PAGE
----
It should be noted, as Andrew Ross Sorkin does in “Too Big To Fail”, that many of the more solvent and careful investment banks, such as Jamie Dimon’s JP Morgan Chase, were vehemently opposed to taking taxpayer money, fearing increased oversight and regulation, not to mention that they would run the risk of being seen as “weak” by their peers and the market at large. In the end, all of the major financial institutions in America assented, agreeing that to throw off the scent of predatory short sellers, they should all look weak together. (Not to mention that when someone throws a bag of money at you in the middle of a fiscal panic, your first thought isn’t necessarily going to be “Get this away from me!”)
Yes, that’s right. At the midnight hour, the banks banded together to save each other for the good of America and the financial system that blessed them with hundreds of millions of dollars in executive compensation packages.
The same could not be said of their behavior in the years since 2008. For Wall Street, the party never ended, it was merely deferred. TARP funds were misallocated to pay executive salaries and bonuses still in the pipeline, which included benefits such as personal use of company jets and chauffeurs, home security, country club memberships, and professional money management, as well as lobbying and campaign contributions. Although initially lower in the years following the crisis, executive compensation has since returned to pre-2008 levels.
There was and has been no retributive lashing of the self on the part of Wall Street. You may have heard apologies under duress when CEOs of the major financial institutions were brought before various Senate committees, but they are as empty as the pleas of a schoolyard bully, begging not to be sent to the principal’s office after being caught red-handed. “It was an isolated incident! Honest! It’ll never happen again!” (How sick and tired are you of hearing that, by the way? “It’ll never happen again.”)
There has been no reigning in of nasty spending habits or “creative” financial practices—the still-developing LIBOR bombshell and the up-to 7 billion dollar “London Whale” debacle on the part of JP Morgan Chase are evidence enough of business as usual. Insider trading is still de rigueur. The motto of Wall Street is still “Cheat, just don’t get caught doing it”.
Criminal charges have not and will not be brought against any of the deal makers integral to the crisis in part because nothing they did was explicitly illegal—their affiliated lobbying arms have been hard at work wooing and grooming politicians since the Reagan administration to make sure that this was the case. As such, the only criminal charges you can bring against Wall Street tycoons were that they were criminally clever in how they presided over one of the biggest financial downturns of in U.S. history and managed to get away with it with only slap on the wrist and a pat on the head from Washington. “Boys will be boys. Keep bringing home the bacon, guys!”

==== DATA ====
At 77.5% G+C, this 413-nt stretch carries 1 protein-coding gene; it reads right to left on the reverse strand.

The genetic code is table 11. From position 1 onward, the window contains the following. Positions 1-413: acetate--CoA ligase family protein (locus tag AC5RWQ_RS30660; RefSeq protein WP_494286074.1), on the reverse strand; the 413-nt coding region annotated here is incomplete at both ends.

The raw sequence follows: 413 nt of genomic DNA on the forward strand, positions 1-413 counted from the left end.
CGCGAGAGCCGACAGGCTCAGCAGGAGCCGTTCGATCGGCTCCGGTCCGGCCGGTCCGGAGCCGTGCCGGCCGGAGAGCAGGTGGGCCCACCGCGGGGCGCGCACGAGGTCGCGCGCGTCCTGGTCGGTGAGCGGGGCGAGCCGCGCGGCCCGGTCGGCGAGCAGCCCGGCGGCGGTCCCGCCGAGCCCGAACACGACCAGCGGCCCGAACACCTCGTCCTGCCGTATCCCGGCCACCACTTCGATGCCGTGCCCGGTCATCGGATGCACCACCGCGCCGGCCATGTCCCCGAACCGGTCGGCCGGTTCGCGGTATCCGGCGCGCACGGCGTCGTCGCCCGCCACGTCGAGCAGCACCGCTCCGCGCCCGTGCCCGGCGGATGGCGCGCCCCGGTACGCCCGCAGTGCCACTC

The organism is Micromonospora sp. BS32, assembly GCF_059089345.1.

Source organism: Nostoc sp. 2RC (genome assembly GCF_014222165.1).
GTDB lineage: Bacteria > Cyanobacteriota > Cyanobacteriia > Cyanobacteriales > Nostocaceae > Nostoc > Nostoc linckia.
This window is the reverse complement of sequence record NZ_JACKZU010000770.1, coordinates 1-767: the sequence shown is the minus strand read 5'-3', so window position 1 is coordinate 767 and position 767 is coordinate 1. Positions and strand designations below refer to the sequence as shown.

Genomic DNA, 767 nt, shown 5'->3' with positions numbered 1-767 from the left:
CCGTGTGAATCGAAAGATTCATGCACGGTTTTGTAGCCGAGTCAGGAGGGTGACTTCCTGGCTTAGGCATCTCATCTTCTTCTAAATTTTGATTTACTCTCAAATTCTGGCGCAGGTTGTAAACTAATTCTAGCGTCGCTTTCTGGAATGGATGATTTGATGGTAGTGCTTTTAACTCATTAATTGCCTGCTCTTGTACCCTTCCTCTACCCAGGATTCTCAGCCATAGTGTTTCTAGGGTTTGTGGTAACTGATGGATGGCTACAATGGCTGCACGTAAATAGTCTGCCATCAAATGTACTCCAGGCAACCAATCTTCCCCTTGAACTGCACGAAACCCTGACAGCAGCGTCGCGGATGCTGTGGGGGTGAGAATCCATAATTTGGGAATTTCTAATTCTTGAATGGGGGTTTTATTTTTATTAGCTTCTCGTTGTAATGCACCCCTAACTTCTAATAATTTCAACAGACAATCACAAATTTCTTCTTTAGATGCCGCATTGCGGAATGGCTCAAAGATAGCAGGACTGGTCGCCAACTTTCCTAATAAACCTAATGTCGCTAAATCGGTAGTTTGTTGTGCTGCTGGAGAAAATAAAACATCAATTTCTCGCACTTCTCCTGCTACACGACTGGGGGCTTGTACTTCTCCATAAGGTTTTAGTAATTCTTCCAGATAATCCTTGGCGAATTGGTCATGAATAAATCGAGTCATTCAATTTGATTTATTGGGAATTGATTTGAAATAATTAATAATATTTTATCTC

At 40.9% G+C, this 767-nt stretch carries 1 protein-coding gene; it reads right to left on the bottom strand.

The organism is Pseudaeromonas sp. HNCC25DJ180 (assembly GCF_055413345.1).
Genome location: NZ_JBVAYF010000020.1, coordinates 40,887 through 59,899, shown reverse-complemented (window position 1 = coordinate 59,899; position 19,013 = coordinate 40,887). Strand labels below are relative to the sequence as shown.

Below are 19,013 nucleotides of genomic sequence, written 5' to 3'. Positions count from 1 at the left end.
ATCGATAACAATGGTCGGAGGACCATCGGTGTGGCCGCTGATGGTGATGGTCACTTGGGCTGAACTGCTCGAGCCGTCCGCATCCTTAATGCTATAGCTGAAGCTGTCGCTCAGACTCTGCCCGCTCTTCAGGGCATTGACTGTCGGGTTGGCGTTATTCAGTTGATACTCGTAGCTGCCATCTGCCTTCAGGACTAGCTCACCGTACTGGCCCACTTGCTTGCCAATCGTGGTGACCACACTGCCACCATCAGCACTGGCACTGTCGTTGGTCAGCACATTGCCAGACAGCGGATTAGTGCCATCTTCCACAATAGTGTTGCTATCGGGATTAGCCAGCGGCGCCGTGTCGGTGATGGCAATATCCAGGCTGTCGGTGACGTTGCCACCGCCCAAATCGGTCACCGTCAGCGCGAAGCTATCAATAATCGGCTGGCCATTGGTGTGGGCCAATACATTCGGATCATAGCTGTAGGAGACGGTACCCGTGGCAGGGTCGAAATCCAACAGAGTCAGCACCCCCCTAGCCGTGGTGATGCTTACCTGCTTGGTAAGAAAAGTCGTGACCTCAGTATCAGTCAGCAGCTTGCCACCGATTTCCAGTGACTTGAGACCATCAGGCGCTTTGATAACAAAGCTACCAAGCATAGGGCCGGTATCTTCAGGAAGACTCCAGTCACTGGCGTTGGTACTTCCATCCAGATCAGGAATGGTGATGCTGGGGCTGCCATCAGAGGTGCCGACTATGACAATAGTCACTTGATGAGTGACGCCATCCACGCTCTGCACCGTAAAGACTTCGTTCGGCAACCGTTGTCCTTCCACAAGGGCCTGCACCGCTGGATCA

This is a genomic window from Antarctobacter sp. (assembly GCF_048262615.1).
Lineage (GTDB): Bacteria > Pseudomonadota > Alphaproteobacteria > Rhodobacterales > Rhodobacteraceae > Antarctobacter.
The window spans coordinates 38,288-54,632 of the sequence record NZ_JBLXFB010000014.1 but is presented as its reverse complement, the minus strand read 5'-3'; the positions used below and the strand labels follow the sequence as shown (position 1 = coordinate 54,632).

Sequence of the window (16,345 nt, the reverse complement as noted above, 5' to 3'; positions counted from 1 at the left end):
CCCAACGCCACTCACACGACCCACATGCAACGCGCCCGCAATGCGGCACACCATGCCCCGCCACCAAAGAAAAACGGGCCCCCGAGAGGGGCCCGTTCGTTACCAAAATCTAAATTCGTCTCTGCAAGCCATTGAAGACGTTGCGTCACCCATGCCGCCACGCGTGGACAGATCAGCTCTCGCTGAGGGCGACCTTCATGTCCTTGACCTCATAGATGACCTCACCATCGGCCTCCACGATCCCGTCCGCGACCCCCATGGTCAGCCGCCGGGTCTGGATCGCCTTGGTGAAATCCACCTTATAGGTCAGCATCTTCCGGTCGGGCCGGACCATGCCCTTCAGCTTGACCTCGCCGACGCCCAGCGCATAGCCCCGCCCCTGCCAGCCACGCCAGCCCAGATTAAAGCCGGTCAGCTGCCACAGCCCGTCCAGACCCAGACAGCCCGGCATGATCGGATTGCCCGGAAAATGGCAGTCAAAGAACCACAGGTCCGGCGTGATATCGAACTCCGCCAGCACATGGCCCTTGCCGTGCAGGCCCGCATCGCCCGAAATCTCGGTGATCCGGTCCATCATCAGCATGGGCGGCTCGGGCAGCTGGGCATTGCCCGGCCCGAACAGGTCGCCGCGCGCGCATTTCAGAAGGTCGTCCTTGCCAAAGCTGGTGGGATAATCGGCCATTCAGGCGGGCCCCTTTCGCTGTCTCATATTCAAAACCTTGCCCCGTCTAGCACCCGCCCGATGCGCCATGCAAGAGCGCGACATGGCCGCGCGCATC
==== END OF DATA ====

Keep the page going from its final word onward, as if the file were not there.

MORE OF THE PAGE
Meanwhile, post-2008, the American public began its Sisyphsian ordeal once more, trying to push a boulder of private debt incurred whilst seeking the American Dream up a very steep hill that seems to get steeper every time the ground falls out from under us, our collective fates in the hands of powerful old dogmatic white men with deep pockets, wealthy friends, and flexible consciences. It is sad to hear the moralizing rhetoric on the right side of the aisle; on Fox News or your conservative outlet du jour. They spout the same meaningless epithets as they did during the Great Depression or the Savings and Loan crisis of the 70s-80s, chiding anyone who dares question the Very Smart People of this country, while neglecting to realize that these same people—some of whom who lauded the wealth that a freer-market would bring us—were some of the ones who contributed to the causes of our current national—if not personal—position.
Their crimes may go unpunished, but those responsible should never be forgotten or forgiven.
Their crimes should especially not be forgotten in the midst of an election season where voters are asked to choose between two models of economic policies. Romney’s plan lines the coffers of the wealthy with money at the expense of social services and promises to further deregulate the market by undoing the already milquetoast Dodd-Frank reforms and rolling back the Affordable Care Act, only to funnel the “savings” back into the military-industrial complex or god-knows where else. Meanwhile, Obama, who has a slightly more compassionate streak, presents a position that still falls short of a progressive reformation of the tax code, lacks provisions for increased regulation and oversight of the financial services industry, and overall feels like another watered-down attempt at compromising with the ever uncompromisable GOP. This is less than we need or deserve from a President that campaigned on changing the status quo and fighting back against those who brought world markets to their knees with bad bets.
A thorough discussion in America must be had regarding the ever more polarized political parties and their discourse, and whether there is a third or fourth path that needs to be taken in order to break the hold of these parties upon our system of governance. When a plurality of Americans think that Congress is doing an atrocious job, taking too many vacations when there is work to be done, squabbling over petty social concerns with simple answers, engaging in “fuzzy math” and obfuscating the truth simply to disprove the numbers of the other side, then we have a dysfunctional government that seeks self-aggrandizement at the risk of its own destruction. The forthcoming “fiscal cliff” and the drastic cuts it promises should we fall off of it offers just one recent example of what is at stake if we as a country allow intransigence and obstructionism on the part of our elected officials to rule the day. The image game needs to stop for the good of the country, though especially so on the right, where most members of Congress are terrified of losing their jobs to their more radical, more dogmatic rivals. The decision of Representative Olympia Snowe and other faux moderate Republicans like her to bow out of running in their respective districts citing extreme partisanship indicates a drastic shift to the right on the part of the GOP.